The war’s not over
ON May 1, the death of a mass murderer driven by a maniacal ideology was announced to the world. On the same date 66 years later, the death of another mass murderer driven by a maniacal ideology was announced to the world. In 1945, it was the suicide of Adolf Hitler. In 2011, it was the targeted assassination of Osama bin Laden.
Bin Laden’s death, proclaimed by a reserved US President late on Sunday night in Washington DC, was celebrated loudly in the United States. But in other places, it was accompanied by a sigh of relief.
Analysts are almost unanimous in their views that this killing will not purge the world of terrorists. Brainwashed individuals driven by a twisted reading of the Koran and hell-bent on killing innocents they consider infidels will continue to try to spread their dream of an Islamic caliphate.
But they have lost their figurehead and bin Laden’s demise signals the end of an era. It has been a decade-long era of being alert, but not alarmed. Of getting used to taking off coats, shoes and bags before being scanned at airports. Of reading alerts on government websites before travelling. Of putting parent volunteers outside the front of Jewish schools to keep an eye out.
Bin Laden – the mastermind of the September 11, 2001 attacks on New York and Washington and closely linked to the two Bali bombings that killed scores of Australians – was the catalyst for all of that.
Of course, it is unlikely that airport security will be reversed, danger ratings will be dismissed, or security volunteers will be asked to stand down, but now the world knows who it is up against and knows that while it might take time, good can prevail over evil.
However, now is not the time to rest easy; it is time to reload.
There is still plenty of evil in the world – whether it is Hamas, whose leaders mourned bin Laden’s death, or Iranian despot Mahmoud Ahmadinejad.
Barack Obama, and his allies in Israel, Australia, the United Kingdom and beyond, need to use this week’s success as motivation to continue the fight.
The AJN is under no illusion that evil can be eradicated tomorrow. But, like bin Laden, we know where it lives.
A deal with the devil
ONE can’t help but marvel at the level of chutzpah displayed by Hamas. Just days away from a landmark agreement that would heal the five-year rift between the radical Islamic organisation and the secular Palestinian Authority (PA), you might expect Gaza and Damascus-based Hamas to offer some crumbs of moderation that would justify international support for the deal.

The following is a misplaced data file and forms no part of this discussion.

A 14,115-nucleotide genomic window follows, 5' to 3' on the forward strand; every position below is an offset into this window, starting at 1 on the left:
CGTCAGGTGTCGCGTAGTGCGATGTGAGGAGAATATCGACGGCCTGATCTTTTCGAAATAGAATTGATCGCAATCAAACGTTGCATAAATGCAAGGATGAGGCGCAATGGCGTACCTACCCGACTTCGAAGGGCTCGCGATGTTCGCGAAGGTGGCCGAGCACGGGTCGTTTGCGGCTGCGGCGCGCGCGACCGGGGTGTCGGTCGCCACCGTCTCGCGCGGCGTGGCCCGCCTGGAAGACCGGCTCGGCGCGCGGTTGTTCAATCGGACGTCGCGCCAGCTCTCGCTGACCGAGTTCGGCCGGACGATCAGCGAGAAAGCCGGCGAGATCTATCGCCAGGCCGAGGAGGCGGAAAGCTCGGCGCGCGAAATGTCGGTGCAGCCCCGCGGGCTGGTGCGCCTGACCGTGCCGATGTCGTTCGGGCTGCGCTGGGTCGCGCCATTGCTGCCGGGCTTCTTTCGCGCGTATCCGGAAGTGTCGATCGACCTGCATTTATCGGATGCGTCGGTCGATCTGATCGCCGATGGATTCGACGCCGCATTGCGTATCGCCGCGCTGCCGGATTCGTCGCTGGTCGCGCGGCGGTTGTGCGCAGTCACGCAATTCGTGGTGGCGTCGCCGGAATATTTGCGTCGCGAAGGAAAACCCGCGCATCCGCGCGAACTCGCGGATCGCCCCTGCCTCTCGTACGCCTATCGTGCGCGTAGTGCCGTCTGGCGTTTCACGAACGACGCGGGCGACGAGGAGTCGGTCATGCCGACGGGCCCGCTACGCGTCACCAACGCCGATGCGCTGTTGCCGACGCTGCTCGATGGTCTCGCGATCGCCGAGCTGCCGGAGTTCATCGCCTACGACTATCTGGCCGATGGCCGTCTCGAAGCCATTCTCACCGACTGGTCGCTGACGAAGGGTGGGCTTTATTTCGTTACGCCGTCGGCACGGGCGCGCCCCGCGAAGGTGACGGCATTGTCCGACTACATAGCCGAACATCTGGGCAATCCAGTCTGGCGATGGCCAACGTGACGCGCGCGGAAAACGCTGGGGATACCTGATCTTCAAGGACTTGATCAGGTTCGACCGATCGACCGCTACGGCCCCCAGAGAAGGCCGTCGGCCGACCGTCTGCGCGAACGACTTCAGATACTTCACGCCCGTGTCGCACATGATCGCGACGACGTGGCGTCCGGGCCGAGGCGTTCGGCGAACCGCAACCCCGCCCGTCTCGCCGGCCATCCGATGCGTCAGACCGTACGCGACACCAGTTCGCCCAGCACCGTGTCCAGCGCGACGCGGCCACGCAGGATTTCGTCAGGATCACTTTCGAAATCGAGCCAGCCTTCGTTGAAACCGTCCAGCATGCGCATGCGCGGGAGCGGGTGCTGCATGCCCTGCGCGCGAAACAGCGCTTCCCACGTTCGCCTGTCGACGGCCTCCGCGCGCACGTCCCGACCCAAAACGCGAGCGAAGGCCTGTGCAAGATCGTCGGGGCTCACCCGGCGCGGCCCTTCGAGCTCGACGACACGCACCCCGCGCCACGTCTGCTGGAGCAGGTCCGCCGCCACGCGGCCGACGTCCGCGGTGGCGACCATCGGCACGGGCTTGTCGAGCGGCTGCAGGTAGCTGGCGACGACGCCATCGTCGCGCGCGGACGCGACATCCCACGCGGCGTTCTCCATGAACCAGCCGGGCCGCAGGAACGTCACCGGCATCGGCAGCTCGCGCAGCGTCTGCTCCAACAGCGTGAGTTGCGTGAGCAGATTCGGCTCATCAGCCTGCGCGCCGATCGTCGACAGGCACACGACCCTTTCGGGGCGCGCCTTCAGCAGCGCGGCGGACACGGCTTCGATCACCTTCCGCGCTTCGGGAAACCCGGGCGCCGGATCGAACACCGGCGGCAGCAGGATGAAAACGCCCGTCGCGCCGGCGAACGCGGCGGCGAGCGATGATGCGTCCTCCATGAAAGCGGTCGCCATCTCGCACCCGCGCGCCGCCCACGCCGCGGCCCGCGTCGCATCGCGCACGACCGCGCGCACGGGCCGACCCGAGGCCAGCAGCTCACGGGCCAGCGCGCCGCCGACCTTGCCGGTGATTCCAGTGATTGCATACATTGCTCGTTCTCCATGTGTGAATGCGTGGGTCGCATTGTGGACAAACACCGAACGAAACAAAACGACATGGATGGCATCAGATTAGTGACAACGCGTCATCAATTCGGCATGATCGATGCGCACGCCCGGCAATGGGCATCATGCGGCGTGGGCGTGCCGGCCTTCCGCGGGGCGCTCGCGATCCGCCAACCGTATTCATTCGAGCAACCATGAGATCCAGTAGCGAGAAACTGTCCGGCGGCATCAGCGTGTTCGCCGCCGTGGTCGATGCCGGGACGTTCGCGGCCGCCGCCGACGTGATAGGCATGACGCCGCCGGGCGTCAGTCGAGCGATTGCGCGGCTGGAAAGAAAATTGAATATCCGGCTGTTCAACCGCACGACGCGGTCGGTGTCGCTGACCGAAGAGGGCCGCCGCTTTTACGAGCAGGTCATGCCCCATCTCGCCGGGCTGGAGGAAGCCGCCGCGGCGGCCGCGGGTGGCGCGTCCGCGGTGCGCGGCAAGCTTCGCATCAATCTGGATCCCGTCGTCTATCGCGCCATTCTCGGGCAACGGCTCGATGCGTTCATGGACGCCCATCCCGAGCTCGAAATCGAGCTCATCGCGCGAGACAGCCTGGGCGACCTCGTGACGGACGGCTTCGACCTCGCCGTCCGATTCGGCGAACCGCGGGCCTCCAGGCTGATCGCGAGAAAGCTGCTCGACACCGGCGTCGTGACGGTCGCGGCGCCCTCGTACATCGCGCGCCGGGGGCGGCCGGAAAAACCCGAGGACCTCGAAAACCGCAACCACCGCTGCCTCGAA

You might expect it, but you’d be wrong.
There would be no beating around the bush last week for Hamas leaders Khaled Mashaal and Ismail Haniyeh, who declared without equivocation that recognition of Israel would not be part of Hamas’s unity pact with the PA.
Nor would even a shadow of political correctness encroach upon the group’s glorification of slain al-Qaeda leader Osama bin Laden this week.
It’s almost as though Hamas is daring the West to challenge it. With each day comes a further test of how brazenly confrontational the terror group can behave before even the Palestinians’ greatest advocates on the world stage begin to question the wisdom of rushing headlong towards Palestinian statehood at any cost.
Unfortunately, with the exception of some voices in the US Congress, neither Washington, nor the EU, United Nations or Mideast Quartet appear to fully grasp the implications of the rapidly developing situation.
British Foreign Secretary William Hague epitomised the collective diplomatic cognitive disconnect when he told reporters this week that his country welcomes the Palestinian unity deal, and then casually downplayed the risks.
“Of course, lots of details have to be worked out and we will have to judge everyone by their actions and intentions,” he said, flippantly.
Hague would do well to heed the advice of his fellow countryman, Tony Blair, who, as special envoy to the Quartet, has always vowed to withhold approval for a Palestinian unity pact unless Hamas agreed to respect existing peace agreements, abandon violence and recognise Israel.
In a meeting with Blair on Tuesday, Netanyahu held firm, telling the Quartet’s envoy that Israel would not negotiate with a patchwork PA government that is half-dedicated to Israel’s destruction.
This week’s assassination of Osama bin Laden is a stark reminder that terrorism cannot be accommodated or compromised with.
Blair should advise his diplomatic colleagues to stand with Israel and deny an unreformed Hamas the legitimacy that the PA’s dangerous unity deal would convey as written.